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VOL. 126 | NO. 69 | Friday, April 8, 2011

Martino’s Faith at Center Of Successful Design Career

By Allison Buckley

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Angelo Martino, head of the interior design department at Lakeland-based Renaissance Group, has been in the business almost 50 years. But what others may call the result of many years of practice, Martino calls a “gift from God.”


(Photo: Lance Murphey)

And with this gift, Martino and his team at Renaissance Group – a full-service architectural design company – are hastily working on many projects, including the Salvation Army’s Kroc Center Memphis and the Gold Strike Resort and Casino in Tunica.

“Even at 68, I feel like I’m always trying to get better,” Martino said. “I feel like that’s the example that’s been set for me and I try to apply that to my work – no matter what I’m doing or who I’m working for.”

A native of California, Martino moved to Memphis in high school. He received his first interior design opportunity at 19 working for the Ben Franklin Variety Store Distribution Warehouse in Frayser.

After marrying his high school sweetheart in 1962, Martino moved back to California for a few years before returning to Memphis, where it was at a church revival that Martino would make what he considers the most important decision of his life.

“You know, I was a sophisticated guy from California and (church) was not my thing,” he said. “But somebody else had different plans and I gave my life to (Christ).”

Martino said the decision affected his life and his work – “how I approach work, how I approach people, how I value the quality of my work and how much effort I give,” he said.

Martino’s faith was so strong that he even left his job designing hotels for Holiday Inn to acquire a master’s in theology.

Martino first received his undergraduate degree from Mississippi College in Clinton, Miss., and then in 1975 gained his master’s degree from Southwestern Baptist Theological Seminary in Fort Worth, Texas.

Still, his adoration for interior design never wavered, and after seminary, Martino found himself in Olive Branch, where Martino took another job in interior design and accepted the fact that this was his true calling all along.

About 20 years later, after closing the door to his and his wife’s design company, Classic Design Interiors, Martino opened another to Renaissance Group, where for almost 10 years Martino has led the way in interior design.

He works closely with his fellow principals, architects and interior designers, such as Chelsie Burris, in an effort to keep the company thriving.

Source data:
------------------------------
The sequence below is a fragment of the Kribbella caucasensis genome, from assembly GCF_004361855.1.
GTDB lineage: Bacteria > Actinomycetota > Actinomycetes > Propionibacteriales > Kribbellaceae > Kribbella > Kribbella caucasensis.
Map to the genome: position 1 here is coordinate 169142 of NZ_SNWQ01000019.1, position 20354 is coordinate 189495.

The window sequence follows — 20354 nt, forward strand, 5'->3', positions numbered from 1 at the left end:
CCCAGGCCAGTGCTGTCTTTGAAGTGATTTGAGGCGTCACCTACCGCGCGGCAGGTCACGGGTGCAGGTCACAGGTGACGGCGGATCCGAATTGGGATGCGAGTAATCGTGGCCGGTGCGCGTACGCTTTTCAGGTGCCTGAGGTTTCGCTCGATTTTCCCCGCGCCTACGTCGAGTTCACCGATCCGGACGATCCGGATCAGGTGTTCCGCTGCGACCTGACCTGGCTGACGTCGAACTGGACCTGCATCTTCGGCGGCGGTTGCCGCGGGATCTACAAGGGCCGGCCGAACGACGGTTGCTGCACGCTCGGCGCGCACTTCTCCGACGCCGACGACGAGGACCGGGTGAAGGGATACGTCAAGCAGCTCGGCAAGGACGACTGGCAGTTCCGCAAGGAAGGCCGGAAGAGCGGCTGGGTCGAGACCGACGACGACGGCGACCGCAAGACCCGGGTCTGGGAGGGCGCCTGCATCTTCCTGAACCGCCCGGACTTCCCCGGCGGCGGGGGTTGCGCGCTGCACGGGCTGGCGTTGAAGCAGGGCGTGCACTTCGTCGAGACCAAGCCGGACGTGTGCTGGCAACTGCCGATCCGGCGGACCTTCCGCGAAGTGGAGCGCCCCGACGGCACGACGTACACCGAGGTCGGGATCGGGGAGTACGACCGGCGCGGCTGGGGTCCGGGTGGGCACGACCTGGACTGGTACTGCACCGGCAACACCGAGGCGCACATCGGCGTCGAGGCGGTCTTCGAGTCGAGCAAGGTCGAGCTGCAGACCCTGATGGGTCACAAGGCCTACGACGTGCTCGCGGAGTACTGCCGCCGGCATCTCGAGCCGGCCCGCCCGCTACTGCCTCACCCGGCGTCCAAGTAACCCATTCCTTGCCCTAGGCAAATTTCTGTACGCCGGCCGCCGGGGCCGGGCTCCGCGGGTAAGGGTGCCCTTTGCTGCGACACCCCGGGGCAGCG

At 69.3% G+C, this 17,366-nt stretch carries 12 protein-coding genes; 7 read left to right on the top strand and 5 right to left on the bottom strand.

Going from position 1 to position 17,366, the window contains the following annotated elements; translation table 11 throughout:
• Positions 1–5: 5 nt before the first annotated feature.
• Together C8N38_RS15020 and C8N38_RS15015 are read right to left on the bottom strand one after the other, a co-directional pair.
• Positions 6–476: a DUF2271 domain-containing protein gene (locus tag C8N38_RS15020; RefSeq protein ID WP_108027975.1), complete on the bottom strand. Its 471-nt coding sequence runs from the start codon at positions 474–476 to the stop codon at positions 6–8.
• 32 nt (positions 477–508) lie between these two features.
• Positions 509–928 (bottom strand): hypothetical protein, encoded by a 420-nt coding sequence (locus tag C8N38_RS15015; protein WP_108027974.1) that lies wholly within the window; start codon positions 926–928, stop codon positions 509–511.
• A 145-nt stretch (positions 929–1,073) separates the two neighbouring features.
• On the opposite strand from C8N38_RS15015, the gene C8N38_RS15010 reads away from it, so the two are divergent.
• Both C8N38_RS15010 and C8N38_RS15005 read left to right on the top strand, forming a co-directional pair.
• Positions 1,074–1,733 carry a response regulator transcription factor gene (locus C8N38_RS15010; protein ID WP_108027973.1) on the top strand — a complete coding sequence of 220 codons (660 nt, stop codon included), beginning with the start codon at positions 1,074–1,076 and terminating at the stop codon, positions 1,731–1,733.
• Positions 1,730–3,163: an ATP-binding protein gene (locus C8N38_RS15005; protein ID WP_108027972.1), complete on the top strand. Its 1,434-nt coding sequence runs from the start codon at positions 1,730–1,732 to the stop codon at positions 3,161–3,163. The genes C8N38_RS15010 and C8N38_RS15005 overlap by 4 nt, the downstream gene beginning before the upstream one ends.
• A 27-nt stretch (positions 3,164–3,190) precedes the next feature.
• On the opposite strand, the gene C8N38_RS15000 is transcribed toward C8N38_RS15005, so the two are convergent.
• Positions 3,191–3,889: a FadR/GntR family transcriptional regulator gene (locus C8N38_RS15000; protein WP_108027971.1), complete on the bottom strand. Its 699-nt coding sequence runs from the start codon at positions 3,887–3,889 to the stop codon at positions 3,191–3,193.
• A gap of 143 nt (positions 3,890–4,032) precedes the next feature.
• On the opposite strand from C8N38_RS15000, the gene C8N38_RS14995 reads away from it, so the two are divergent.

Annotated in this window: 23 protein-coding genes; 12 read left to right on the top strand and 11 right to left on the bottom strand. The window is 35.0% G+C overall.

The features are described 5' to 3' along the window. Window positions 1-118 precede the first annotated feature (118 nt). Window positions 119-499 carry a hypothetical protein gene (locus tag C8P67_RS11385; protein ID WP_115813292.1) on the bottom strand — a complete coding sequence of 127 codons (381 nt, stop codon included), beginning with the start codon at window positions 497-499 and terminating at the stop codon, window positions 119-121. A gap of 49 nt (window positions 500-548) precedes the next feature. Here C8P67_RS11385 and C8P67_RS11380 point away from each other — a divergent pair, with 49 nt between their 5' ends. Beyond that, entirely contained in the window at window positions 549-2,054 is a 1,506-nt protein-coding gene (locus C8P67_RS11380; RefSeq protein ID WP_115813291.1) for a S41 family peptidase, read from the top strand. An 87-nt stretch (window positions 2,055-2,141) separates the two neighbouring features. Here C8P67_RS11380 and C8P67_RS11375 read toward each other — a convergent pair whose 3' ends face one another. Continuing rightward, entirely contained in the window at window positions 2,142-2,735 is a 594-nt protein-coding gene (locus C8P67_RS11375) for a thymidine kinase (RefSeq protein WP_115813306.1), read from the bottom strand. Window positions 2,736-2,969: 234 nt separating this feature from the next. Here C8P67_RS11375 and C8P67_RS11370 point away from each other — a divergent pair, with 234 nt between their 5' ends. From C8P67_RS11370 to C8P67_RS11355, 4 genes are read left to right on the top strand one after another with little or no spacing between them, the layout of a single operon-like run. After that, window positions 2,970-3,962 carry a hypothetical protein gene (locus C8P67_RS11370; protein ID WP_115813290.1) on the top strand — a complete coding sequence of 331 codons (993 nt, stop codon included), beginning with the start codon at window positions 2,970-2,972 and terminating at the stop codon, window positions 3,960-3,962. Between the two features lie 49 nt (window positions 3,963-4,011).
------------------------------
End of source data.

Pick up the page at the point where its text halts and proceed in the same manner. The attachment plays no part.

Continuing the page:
And the company – which recently finished construction of Allure Bridals in Bartlett and whose clients include FedEx, St. Jude Children’s Research Hospital, The ServiceMaster Co., and Memphis and Shelby County schools – is stronger than ever.

“I think God led me here,” Martino said. “I work with people that truly care about us and their relationship with God. They believe, they pray, they trust and I can’t help but think that’s why we’re surviving today when many others are not.”

Martino also attributes Renaissance Group’s success to the drive that is found within each of his coworkers. Like almost every other company in the U.S., Renaissance Group has been impacted by the recession. Its employee count has shifted and many projects have been abandoned.

However, according to Martino, the way the principals run the company has made all the difference. He said it is because of the company’s core values that Renaissance Group has emerged from the recession relatively unscathed.

“All of the principals come by and say, ‘Hi, how are you doing?’ We kid each other. We joke with each other,” Martino said. “When we have to work hard, we work hard. You don’t have to tell people, ‘We need to kick it into high gear,’ or ‘Pull it up another notch.’ Everybody knows. It’s like a family here, and we are lean but I think we’re very efficient.

“This is our core.”

Although the company is just beginning its work at Gold Strike Casino, construction and imagination is rampant at the Kroc Center, under way at the Mid-South Fairgrounds.

One of Martino’s designs at the facility includes the AutoZone/Hyde Family Foundation Multi-Challenge Area, a three-floored obstacle course comprised of themed rooms.

With this project and many more to come, Martino, who usually tries to stay out of the spotlight, hopes to bring the interior design department at Renaissance Group into the same light as its architectural division.

“I let my work speak for itself,” he said. “My reward is being able to take what I get and take care of my family. I’m proud of what I do, (but) I don’t have any badges of righteousness I can hang on my chest. ... If (God) sees something of merit then that’s OK.”

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